I wrote this article because I felt enough wasn’t being said about Gutenberg.
Well, we all know that’s not strictly true. There’s been more written about Gutenberg in the last couple of months than on any other WordPress topic. It’s the most emotive subject ever for developers and designers and everyone involved in WordPress.
But I think there’s one area where there hasn’t been enough discussion and that’s the effect of Gutenberg on average end-users of WordPress. I think we will see a significant subsection of WordPress users totally alienated by Gutenberg, which will impact on developers, consultants and agencies.
What is an average WordPress user?
Matt Medeiros wrote a really perceptive piece about the role of the blue-collar WordPress worker in contributing to WordPress’s growth. Blue-collar WP workers, he contended, were the boots on the ground, the developers who built websites for clients.
Average WordPress users, to me, are the blue-collar worker’s end client. They’re the people, probably running a small business, who’ve just had a WordPress website installed and configured for them. They’re not technical, they don’t have a technical person in their team, and they don’t have a lot of time on their hands.
Average WordPress users wouldn’t know how to install a theme or plugin; they just want to keep their content up to date.
I think this group of people are going to really struggle with Gutenberg.
Gutenberg is not for average users
Around eight years ago, I started a web development company building sites for local businesses. At that time, many website owners were more or less held to ransom by web agencies and developers because whenever they wanted an update to their site, even just a simple content change, they had to make a request to their developer. This meant excessive costs and delays for even the most basic updates.
I felt that there was a real opportunity to create sites that users could manage and update themselves. It didn’t take me long to settle on which platform I was going to use: I became a blue-collar WordPress worker.
“Editing in WordPress is as easy as using Microsoft Word”
When I spoke to new and potential clients about updating their site, the analogy I used was that if you were happy writing a document in Word, you would be comfortable updating content in WordPress. I felt, and still feel, that’s a reasonable way of looking at it.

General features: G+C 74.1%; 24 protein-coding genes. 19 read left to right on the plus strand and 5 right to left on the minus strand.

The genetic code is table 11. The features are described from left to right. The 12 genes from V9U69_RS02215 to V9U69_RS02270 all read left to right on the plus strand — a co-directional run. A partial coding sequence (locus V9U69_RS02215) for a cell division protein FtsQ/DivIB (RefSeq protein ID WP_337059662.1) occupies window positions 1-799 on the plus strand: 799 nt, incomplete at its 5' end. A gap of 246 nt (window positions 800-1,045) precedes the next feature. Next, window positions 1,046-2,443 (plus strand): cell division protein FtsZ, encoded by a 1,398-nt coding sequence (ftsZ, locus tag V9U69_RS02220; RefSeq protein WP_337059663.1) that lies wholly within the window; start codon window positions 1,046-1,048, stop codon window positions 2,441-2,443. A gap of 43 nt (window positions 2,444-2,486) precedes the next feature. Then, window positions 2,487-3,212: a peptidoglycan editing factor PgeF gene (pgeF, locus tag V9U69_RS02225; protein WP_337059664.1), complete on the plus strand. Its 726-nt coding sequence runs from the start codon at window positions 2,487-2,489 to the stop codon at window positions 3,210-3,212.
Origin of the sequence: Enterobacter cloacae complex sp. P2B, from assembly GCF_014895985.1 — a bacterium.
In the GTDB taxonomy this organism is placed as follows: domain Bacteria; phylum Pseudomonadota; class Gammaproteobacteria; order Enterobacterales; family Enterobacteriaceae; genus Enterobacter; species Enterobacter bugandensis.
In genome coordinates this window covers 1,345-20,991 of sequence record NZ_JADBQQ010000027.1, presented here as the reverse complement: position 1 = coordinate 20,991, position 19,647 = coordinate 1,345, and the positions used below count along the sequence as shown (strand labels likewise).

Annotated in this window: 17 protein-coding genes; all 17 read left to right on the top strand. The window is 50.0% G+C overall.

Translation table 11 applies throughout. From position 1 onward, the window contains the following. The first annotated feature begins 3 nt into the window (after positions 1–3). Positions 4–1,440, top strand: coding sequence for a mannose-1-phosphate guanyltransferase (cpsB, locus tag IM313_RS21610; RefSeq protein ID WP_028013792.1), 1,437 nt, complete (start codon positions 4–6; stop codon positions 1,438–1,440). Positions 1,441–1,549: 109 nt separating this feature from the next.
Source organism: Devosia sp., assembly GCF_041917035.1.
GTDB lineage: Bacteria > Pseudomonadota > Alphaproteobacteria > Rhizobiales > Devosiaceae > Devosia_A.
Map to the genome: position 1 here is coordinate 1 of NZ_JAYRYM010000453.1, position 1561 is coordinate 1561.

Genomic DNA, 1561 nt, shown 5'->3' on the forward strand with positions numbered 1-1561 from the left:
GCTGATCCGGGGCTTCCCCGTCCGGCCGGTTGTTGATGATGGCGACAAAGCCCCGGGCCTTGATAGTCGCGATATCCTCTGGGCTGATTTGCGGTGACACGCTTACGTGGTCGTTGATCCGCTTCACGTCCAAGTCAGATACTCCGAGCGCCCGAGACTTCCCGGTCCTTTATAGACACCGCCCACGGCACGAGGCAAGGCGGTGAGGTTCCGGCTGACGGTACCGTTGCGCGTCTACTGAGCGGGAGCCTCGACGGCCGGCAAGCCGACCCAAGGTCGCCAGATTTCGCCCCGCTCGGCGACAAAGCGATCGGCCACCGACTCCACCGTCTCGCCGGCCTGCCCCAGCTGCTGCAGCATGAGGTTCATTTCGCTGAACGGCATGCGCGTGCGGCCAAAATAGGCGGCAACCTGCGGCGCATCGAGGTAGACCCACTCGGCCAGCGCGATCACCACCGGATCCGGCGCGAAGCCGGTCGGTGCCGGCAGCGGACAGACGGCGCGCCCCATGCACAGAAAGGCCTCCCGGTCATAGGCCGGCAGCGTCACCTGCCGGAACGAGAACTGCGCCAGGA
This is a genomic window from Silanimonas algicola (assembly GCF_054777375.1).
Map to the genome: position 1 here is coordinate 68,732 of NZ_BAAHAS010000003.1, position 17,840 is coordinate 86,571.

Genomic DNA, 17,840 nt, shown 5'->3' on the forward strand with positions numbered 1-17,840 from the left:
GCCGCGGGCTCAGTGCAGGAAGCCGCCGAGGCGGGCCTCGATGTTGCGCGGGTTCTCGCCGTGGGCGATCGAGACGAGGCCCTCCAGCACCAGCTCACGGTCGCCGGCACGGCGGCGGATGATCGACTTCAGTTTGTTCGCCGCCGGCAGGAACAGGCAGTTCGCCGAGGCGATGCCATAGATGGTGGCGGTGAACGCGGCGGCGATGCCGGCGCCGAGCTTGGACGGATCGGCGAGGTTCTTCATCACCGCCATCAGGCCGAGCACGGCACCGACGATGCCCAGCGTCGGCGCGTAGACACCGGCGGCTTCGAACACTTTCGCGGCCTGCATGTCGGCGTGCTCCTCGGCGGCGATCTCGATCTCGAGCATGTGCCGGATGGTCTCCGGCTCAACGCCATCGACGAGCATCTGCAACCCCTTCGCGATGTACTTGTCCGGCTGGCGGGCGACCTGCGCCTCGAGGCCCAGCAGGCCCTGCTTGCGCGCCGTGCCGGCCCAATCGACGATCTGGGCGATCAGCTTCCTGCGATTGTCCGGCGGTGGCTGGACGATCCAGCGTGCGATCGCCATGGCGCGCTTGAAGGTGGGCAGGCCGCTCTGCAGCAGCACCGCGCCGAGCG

However, I didn’t anticipate the number of clients who struggled even at that level: adding a new post, editing the content, selecting a category were challenging activities for some clients. The sites I was building were not complex but often people found the whole WordPress experience overwhelming. I will always remember one client telling me that the reason they were going to another developer, who still worked on the chargeable update model, was that they “just couldn’t get on with WordPress”.
Gutenberg is going to make this worse.
The current WordPress editing experience is inadequate
There is no doubt in my mind that improvements can be made to the existing editing experience.
Let’s say you’re editing and updating a WordPress site at the moment. You’re not using a page builder or any other tool that adds non-native WordPress elements.
You go to your latest blog post and you want to do three things:
- Make a small edit to the content (say you’ve noticed a typo)
- You want to add a widget to your sidebar
- You want to update a plugin’s settings (let’s say you want to tweak your SEO plugin)
At the moment, you need to go three separate ways to achieve this:
- Click ‘Edit Post’ to edit the content and fix the typo
- Open the Customizer to add a widget and make other layout changes
- Go to the main dashboard to edit Settings
This is a massive pain in the neck. The problem is that Gutenberg doesn’t solve this; in fact, it makes it even more complex.
Gutenberg is brilliant for devs
Nonetheless, with all this said, I really like Gutenberg. I’ve spent some time playing with it: I’ve been through Zac Gordon’s Gutenberg Development Course and I’ve started building some simple plugins to create blocks. Gutenberg feels very exciting for devs and designers. It’s a native page builder.
There’s also some really interesting stuff from Weston Ruter here which looks at editing content via the Customizer. If there is the potential to see front-end editing via Gutenberg or the Customizer, then that’s going to be amazing. Amazing if WordPress is your day job.
But it doesn’t make it any easier for the average, non-technical user. In fact, if you are not technically minded, you are going to hate Gutenberg. It’s going to be intimidating and it’s going to put you off WordPress. If you make your money from WordPress, that’s going to affect you.
I feel the Classic Editor plugin is going to get extremely popular in the months to come.